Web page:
State v. Banks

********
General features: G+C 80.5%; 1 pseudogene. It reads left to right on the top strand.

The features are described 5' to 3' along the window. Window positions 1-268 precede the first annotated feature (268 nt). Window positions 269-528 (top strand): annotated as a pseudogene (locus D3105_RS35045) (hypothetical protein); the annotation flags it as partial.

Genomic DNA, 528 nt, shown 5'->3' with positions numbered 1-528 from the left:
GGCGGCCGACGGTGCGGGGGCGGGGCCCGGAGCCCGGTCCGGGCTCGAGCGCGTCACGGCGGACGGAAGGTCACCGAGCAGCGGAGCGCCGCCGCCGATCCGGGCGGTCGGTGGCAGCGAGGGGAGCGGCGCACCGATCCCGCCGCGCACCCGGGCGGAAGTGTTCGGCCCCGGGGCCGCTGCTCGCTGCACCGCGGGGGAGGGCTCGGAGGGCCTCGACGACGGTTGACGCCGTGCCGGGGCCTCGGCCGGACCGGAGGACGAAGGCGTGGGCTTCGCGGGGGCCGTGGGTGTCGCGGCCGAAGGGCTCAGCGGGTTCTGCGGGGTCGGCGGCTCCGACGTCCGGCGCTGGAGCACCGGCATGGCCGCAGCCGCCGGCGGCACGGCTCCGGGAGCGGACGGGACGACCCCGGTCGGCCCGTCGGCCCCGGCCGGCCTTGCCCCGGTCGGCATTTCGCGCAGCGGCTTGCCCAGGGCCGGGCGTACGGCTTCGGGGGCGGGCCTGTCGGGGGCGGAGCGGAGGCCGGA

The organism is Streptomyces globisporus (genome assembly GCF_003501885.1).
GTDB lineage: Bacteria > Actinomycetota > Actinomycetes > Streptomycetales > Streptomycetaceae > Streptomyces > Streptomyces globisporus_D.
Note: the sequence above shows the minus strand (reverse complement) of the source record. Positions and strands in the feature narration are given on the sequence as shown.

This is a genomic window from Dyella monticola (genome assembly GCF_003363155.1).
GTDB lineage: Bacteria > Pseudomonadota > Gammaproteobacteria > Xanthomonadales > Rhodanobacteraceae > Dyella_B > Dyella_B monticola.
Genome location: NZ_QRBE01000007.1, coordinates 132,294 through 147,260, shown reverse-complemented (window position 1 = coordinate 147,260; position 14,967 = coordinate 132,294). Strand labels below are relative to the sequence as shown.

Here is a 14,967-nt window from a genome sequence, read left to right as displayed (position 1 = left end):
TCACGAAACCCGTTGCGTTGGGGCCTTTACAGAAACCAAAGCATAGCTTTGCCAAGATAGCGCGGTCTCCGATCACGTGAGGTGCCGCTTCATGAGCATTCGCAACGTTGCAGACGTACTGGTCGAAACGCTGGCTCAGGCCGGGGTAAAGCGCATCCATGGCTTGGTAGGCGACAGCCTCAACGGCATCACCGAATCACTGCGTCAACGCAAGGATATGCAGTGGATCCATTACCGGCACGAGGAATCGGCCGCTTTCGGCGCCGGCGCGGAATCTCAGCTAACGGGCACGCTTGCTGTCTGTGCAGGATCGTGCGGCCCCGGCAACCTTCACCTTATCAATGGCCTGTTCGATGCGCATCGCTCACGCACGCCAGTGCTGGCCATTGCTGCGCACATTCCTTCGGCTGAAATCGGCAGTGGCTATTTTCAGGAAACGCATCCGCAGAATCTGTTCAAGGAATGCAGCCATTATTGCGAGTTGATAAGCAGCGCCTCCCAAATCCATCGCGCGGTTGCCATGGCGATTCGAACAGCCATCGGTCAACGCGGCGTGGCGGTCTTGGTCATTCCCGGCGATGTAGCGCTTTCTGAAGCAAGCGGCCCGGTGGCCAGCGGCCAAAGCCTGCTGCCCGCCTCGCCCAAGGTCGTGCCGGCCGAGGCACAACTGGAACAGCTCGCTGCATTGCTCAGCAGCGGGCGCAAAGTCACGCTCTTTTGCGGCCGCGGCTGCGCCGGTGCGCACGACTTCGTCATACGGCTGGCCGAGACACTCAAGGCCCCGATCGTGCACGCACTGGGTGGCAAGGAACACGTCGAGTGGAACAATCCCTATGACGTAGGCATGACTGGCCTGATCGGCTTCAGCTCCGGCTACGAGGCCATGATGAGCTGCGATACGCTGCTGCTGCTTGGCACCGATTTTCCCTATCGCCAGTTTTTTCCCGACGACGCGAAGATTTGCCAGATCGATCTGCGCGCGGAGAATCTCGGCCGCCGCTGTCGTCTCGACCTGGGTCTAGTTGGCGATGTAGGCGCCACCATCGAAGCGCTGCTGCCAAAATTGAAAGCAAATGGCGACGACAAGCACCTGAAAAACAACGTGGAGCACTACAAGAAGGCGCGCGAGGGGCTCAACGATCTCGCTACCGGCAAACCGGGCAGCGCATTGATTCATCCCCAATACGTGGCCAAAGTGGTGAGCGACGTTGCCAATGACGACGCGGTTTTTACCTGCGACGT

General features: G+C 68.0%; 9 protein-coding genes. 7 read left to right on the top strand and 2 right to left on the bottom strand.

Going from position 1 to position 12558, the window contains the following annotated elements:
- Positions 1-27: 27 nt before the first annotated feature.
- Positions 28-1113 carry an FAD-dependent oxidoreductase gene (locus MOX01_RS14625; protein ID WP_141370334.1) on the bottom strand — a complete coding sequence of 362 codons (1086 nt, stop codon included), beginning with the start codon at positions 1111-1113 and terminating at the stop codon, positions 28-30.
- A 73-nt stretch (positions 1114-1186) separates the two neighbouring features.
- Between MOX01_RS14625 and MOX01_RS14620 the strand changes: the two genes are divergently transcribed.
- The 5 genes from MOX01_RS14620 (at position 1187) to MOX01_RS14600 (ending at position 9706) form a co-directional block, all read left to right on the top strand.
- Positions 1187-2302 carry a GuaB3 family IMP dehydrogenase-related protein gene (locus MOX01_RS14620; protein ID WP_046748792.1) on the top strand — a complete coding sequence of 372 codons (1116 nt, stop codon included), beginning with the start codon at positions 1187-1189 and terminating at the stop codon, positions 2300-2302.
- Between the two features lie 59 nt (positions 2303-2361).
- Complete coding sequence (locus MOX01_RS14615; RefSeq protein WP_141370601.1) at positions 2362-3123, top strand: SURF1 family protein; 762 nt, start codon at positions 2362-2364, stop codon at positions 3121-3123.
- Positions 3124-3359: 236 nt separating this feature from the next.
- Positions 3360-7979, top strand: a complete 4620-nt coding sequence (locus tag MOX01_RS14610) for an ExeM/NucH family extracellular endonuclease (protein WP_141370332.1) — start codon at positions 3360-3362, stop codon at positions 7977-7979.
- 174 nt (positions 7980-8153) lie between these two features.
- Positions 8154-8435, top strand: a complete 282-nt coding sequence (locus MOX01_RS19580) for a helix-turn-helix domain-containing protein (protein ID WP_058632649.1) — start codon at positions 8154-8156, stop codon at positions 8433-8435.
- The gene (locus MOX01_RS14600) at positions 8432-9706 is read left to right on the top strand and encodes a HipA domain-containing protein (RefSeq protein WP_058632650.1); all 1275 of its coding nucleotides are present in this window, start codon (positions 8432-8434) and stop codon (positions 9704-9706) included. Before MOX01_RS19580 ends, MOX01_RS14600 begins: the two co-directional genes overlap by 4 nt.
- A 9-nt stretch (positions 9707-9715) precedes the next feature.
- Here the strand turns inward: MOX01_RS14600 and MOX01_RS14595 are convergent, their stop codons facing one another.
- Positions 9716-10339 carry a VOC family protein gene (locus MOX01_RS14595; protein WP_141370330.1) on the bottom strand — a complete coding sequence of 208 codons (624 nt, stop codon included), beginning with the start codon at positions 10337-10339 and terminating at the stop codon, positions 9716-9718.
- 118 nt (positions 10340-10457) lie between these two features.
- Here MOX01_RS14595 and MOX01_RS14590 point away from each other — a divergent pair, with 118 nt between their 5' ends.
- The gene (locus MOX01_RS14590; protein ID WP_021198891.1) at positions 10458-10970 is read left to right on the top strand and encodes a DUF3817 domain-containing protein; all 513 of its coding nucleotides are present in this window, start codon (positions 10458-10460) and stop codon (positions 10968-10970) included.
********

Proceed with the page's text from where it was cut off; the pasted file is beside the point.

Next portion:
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[Cite as State v. Banks, 2005-Ohio-3069.] IN THE COURT OF APPEALS FIRST APPELLATE DISTRICT OF OHIO HAMILTON COUNTY, OHIO STATE OF OHIO, Plaintiff-Appellee, vs. WILLIAM BANKS, Defendant-Appellant. : : APPEAL NOS. C-040437 C-040503 TRIAL NO. B-0401750 : D E C I S I O N. : : Criminal Appeal From: Hamilton County Court of Common Pleas Judgment Appealed From Is: Affirmed Date of Judgment Entry on Appeal: June 17, 2005 Joseph T. Deters, Prosecuting Attorney, and Scott M. Heenan, Assistant Prosecuting Attorney, for Plaintiff-Appellee, Chris McEvilley, for Defendant-Appellant. Per Curiam. {¶ 1} After entering a plea of no contest, the defendant-appellant, William Banks, was convicted of having weapons under a disability, a violation of R.C. 2923.13(B)(2), with two accompanying firearm specifications, violations of R.C. 2941.145 and 2941.141, as well as two counts of carrying a concealed weapon, violations OHIO FIRST DISTRICT COURT OF APPEALS of R.C. 2923.12(A). Banks was sentenced to (1) the maximum five-year term for the weapons-under-a-disability charge, (2) three years for apparently just one of the firearm specifications (to be consecutive to the sentence for the main offense), and (3) one year each for the concealed-weapons charges (to be consecutive to the other terms but concurrent with each other). Altogether, Banks was sentenced to a total of 11 years confinement. {¶ 2} In his sole assignment of error, Banks challenges the trial court s imposition of the maximum five-year sentence for the weapons-under-a-disability charge. Specifically, he argues that the trial court engaged in unconstitutional fact-finding when it made both of the alternate statutory findings required to impose the maximum sentence under R.C. 2929.14(A)(1) and 2929.14(C): that his particular violation constituted one of the worst forms of the offense, and that he posed the greatest likelihood of committing future crime. According to Banks, he had a right to a jury trial for each of these findings, which involved facts that were not admitted as part of his no-contest plea. {¶ 3} Banks s argument relies on a series of recent United States Supreme Court cases. In Apprendi v. New Jersey (2000), 530 U.S. 466, 490, 120 S.Ct. 2348, the Court applied the Sixth Amendment s right to a jury trial, along with the requirement of proof beyond a reasonable doubt, to any factual finding necessary to impose a sentence that exceeds the prescribed statutory maximum. Subsequently, in Blakely v. Washington (2004), 542 U.S. ___, 124 S.Ct. 2531, the Court clarified the term prescribed statutory maximum to mean the maximum sentence that a trial court can impose based solely on the facts either found at trial ( reflected in the jury verdict ) or otherwise conceded by the defendant as a result of plea or stipulation. Id. at 2537. 2 OHIO FIRST DISTRICT COURT OF APPEALS {¶ 4} Applying Apprendi and Blakely, as well as United States v. Booker (2005), ___ U.S. ___, 125 S.Ct. 738, this court has held that a judicial finding that the defendant committed one of the worst forms of the offense under R.C. 2929.14(C), when not conceded by the defendant, violated the Sixth Amendment s right to a jury trial. Subsequently, however, in State v. Lowery, 160 Ohio App.3d 138, 2005-Ohio-1181, 826 N.E.2d 340, we held that the trial court could, consistent with Apprendi and Blakely, impose the maximum sentence based on the alternate finding that the defendant posed the greatest likelihood of committing future crime, under R.C. 2929.14(C), when that finding was based upon the defendant s history of prior convictions. {¶ 5} As we noted in Lowery, as well as in State v. Montgomery, 159 Ohio App.3d 752, 2005-Ohio-1018, 825 N.E.2d 250, both Blakely and Apprendi specifically allow a trial court to consider a defendant s prior convictions without resubmitting the fact of those convictions to a jury. Blakely, 542 U.S. ___, 124 S.Ct. at 2537; Apprendi, supra, at 490, 120 S.Ct. 2348. The rationale is that the defendant s Sixth Amendment rights have already attended the earlier convictions, which a jury could not rationally deny anyway, being a matter of historical record, and that prior convictions are an indicator of recidivism, a sentencing factor that the United States Supreme Court recognizes as distinct because of its traditional role in court-determined sentencing. See Jones v. United States (1999), 526 U.S. 227, 248-249, 119 S.Ct. 1215, cited in Apprendi, supra, at 490, 120 S.Ct. 2348. It should be pointed out, further, that by pleading no contest in this case, Banks accepted the facts as contained in the indictment, which included, as part of the weapons-under-a-disability charge, that he had been previously 3 OHIO FIRST DISTRICT COURT OF APPEALS convicted of murder and manslaughter, thus further eliminating the need to submit these matters to the jury even without the prior-conviction exception of Blakely. {¶ 6} We also concluded in Lowery that when a trial court made findings that the defendant had committed one of the worst forms of the offense and that he posed the greatest likelihood of committing future crime, a harmless-error analysis was appropriate when the latter finding was based upon the defendant s history of prior convictions. In other words, even if a trial court committed a Blakely error by not submitting the worstforms determination to a jury, the imposition of the maximum sentence could still be sustainable under Blakely if the court s alternate finding that the defendant posed the greatest likelihood of committing future crime was based upon the defendant s history of prior convictions. Lowery, supra, at ¶46. {¶ 7} We conclude that such an analysis is appropriate here. Banks had been previously convicted of very serious crimes, murder and manslaughter. Less than five years from his release on post-release control, he was caught with both a .38-caliber revolver and a 7-inch switchblade knife in his possession. Although not noting Banks s prior convictions in the particular part of the sentencing worksheet dealing with the maximum sentence, the court elsewhere indicated that it found that recidivism was likely because of Banks s prior convictions. Further, during the sentencing hearing, just before imposing the maximum sentence, the trial court noted that Banks had been in prison for very serious crimes before, that it was duty-bound to take into consideration [Banks s] past, and that it had an obligation to protect the public. Considering this record, we are persuaded that the trial court s finding that Banks posed the greatest likelihood of 4 OHIO FIRST DISTRICT COURT OF APPEALS committing future crime was based on his history of prior convictions, and therefore that this finding, even though not made by the jury, did not violate Blakely. {¶ 8} Accordingly, Banks s single assignment of error is found not to be well taken, and the judgment of the trial court is affirmed. Judgment affirmed. DOAN, P.J., HILDEBRANDT and GORMAN, JJ. Please Note: The court has placed of record its own entry in this case on the date of the release of this Decision. 5